KISSIMMEE, Fla. -- Sean Berry made history for the Astros when he hit a grounder back to the pitcher in the second inning of a game at Kansas City on June 16, 1997. The at-bat was lost in the boxscore of a routine 5-2 loss to the Royals, and rightfully so, but it did carry some significance.
Berry was the first Astros player to be written into the lineup card at designated hitter, going 1-for-4 against the Royals. Interleague Play had started that season, and the Astros' visit to Kansas City marked their first game in an American League ballpark.
Several other players tried their hand at DH during the Astros' tenure in the NL, ranging from stars Craig Biggio, Jeff Kent, Lance Berkman and Jeff Bagwell, to little-known players such as Jack Howell, Eric Munson and Todd Self.
Prior to this season, the DH has been a novelty to the Astros, something they were forced to do a few times a year on the road in places like Boston, Baltimore and Seattle. It was never part of their routine and had no effect on how they constructed their roster.
Now, with the Astros having made an unprecedented move to the American League, the DH will be as much a part of their makeup as any other position.
"I think the DH is a luxury," Astros manager Bo Porter said. "That's what [general manager] Jeff [Luhnow] and I, when we set out to talk about the designated hitter, we wanted to have a designated hitter that could actually go in and play a position, and that's one of the reasons we targeted Carlos Pena."
Pena, 34, was signed Dec. 17 to become the Astros' first full-time DH, though he should get plenty of at-bats at first base as well. He's played 12 years in the Majors, all with AL clubs, except for one season with the Cubs. Pena has appeared in 45 games as a designated hitter, batting .243 with 10 homers and 24 RBIs in 148 at-bats.
Staying in a routine and keeping yourself involved in the flow of the game is crucial to being a successful DH, Pena said.
"There is a certainly preparation that comes into it," he said. "You come into the game the same way, knowing who's on the mound and knowing what their weaknesses are and you know what your approach is going to be on a certain pitcher that day."
Pena said that when he's the DH, he often stretches when the team is on defense and will even go into the batting tunnel beneath the stands and hit balls off a tee to keep sharp.
"There's some drills that every one of us has," Pena said. "We feel that's what makes us click. It's very important to stay active. If you just sit around, it's a very difficult thing. You have that routine, so just keep doing it."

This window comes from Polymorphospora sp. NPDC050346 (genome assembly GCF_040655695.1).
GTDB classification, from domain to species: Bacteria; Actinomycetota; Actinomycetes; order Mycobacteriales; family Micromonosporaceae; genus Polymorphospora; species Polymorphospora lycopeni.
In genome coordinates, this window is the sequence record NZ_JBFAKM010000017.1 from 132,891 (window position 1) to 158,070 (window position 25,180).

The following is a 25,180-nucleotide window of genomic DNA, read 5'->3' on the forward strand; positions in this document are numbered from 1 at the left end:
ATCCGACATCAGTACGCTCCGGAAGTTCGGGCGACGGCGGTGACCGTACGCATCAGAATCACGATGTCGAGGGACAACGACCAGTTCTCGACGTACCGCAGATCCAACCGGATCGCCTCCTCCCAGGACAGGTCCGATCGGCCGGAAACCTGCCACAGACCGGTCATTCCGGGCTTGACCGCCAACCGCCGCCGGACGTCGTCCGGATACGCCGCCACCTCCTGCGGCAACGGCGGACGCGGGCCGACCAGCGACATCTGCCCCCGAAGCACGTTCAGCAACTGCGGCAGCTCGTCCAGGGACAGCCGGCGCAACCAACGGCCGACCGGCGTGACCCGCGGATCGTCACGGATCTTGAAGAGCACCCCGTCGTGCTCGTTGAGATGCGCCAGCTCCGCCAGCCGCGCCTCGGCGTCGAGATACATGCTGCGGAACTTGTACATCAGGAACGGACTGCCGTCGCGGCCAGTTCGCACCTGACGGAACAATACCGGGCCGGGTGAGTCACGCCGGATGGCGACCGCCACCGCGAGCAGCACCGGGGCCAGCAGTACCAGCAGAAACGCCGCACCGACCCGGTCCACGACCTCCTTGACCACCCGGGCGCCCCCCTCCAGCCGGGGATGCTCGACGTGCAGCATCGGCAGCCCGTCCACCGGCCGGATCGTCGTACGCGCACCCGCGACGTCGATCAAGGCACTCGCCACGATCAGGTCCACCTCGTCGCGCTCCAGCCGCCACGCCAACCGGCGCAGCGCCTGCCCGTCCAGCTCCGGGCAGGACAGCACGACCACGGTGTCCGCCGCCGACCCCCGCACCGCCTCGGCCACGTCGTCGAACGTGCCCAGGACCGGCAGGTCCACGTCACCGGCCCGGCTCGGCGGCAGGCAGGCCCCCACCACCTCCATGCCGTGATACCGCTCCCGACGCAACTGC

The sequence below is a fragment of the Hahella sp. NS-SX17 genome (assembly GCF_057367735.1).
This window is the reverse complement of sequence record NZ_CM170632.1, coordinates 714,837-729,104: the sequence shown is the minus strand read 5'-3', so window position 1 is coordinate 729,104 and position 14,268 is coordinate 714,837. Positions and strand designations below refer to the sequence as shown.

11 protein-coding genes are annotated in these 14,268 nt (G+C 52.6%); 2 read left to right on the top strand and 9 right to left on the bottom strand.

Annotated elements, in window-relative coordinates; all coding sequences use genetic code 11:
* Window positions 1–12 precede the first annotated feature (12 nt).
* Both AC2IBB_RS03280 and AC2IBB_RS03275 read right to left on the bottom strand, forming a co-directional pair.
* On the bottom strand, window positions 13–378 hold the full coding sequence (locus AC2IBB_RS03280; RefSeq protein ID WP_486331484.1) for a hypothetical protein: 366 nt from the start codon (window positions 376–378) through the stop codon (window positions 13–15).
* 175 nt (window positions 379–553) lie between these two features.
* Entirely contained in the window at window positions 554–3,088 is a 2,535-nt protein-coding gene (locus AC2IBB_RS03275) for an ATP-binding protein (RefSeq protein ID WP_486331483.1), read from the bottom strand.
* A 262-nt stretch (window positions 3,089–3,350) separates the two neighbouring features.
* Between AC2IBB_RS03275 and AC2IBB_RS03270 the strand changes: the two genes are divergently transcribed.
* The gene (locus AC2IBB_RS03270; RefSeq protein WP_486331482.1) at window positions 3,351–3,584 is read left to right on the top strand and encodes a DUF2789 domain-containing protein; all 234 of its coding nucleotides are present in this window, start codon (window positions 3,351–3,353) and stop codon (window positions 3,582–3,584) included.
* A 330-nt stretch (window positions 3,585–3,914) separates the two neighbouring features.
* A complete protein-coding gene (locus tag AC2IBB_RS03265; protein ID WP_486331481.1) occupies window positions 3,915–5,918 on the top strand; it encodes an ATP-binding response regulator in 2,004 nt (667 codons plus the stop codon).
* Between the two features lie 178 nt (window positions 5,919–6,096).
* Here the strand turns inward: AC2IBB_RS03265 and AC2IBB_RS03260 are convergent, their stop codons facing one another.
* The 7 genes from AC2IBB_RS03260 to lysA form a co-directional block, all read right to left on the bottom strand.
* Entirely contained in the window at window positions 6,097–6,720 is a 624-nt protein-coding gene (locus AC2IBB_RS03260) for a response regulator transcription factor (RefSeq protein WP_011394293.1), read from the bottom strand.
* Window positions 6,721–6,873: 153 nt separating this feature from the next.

Porter agrees, saying it's important the DH doesn't treat at-bats like four pinch-hits in one game.
"There's a craft to it," Porter said. "Some people overlook it. Everybody can't do it."
The Astros have had 24 different players get at-bats at DH since Interleague Play began in 1997, with Carlos Lee (27 games), Biggio (20), Berkman (12), Daryle Ward (11) and Bagwell (10) appearing in the most games at DH. Collectively, the Astros' DH spot has batted .270 with 17 homers and 62 RBIs in 120 games.
Bagwell didn't enjoy being the DH because it was hard for him to keep him mind in the game, though he did serve as DH in the 2005 World Series because his degenerative shoulder condition wouldn't allow him to play defense anymore.
"If you're young and really don't understand the situation, it's tough," Porter said. "You're just sitting there for two innings and now your at-bat comes around again, and it's almost like you grab the bat and it's another pinch-hit."
The DH is the most definitive difference between the leagues. It was adopted by the AL in 1973 to allow teams to designate a player to bat in place of the pitcher. The DH can only be used for the pitcher and not any other position player. Also, if the player who begins the game at DH moves to a defensive position on the field, the team forfeits the DH the rest of the game.
Luhnow said the presence of a DH could affect the roster in some subtle ways. He expects the DH role to be shared by several different players at the beginning of the year, with someone solidifying themselves into the position as the year goes on.
"At the end of the day, we're still only taking 25 players," he said. "You have to mix pitchers and hitters, and it might affect who the last bench player is, what he might be able to do because there's going to be a lot less doubles-switches and pinch-hitting and so forth."
And Porter says he'll utilize the DH to lighten the workload of players like Jose Altuve, who admittedly wore down at the end of last season. Altuve has no experience at DH, but that's where Pena's leadership comes into play.
"Altuve can go over to Carlos and say, 'OK, what's your routine when you're DHing?'" Porter said. "That will help him because that's something he's never done before."